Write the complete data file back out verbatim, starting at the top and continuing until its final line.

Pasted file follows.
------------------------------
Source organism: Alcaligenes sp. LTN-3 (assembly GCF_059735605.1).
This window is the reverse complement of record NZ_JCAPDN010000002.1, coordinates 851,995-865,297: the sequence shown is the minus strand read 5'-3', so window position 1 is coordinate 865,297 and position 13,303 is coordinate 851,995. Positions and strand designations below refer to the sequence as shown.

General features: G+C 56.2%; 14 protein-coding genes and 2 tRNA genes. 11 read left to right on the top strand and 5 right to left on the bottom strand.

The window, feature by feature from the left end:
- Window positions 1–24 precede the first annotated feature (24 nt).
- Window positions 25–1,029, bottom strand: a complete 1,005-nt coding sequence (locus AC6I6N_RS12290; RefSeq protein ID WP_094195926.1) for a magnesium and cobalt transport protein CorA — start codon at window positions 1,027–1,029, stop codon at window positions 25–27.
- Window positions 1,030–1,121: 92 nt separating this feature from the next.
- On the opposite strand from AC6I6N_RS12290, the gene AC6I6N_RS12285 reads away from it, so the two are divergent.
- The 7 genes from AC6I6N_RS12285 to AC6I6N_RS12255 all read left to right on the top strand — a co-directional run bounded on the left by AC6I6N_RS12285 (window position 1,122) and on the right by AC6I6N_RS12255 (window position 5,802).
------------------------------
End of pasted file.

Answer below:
Source organism: Alcaligenes sp. LTN-3 (assembly GCF_059735605.1).
This window is the reverse complement of record NZ_JCAPDN010000002.1, coordinates 851,995-865,297: the sequence shown is the minus strand read 5'-3', so window position 1 is coordinate 865,297 and position 13,303 is coordinate 851,995. Positions and strand designations below refer to the sequence as shown.

General features: G+C 56.2%; 14 protein-coding genes and 2 tRNA genes. 11 read left to right on the top strand and 5 right to left on the bottom strand.

The window, feature by feature from the left end:
- Window positions 1–24 precede the first annotated feature (24 nt).
- Window positions 25–1,029, bottom strand: a complete 1,005-nt coding sequence (locus AC6I6N_RS12290; RefSeq protein ID WP_094195926.1) for a magnesium and cobalt transport protein CorA — start codon at window positions 1,027–1,029, stop codon at window positions 25–27.
- Window positions 1,030–1,121: 92 nt separating this feature from the next.
- On the opposite strand from AC6I6N_RS12290, the gene AC6I6N_RS12285 reads away from it, so the two are divergent.
- The 7 genes from AC6I6N_RS12285 to AC6I6N_RS12255 all read left to right on the top strand — a co-directional run bounded on the left by AC6I6N_RS12285 (window position 1,122) and on the right by AC6I6N_RS12255 (window position 5,802).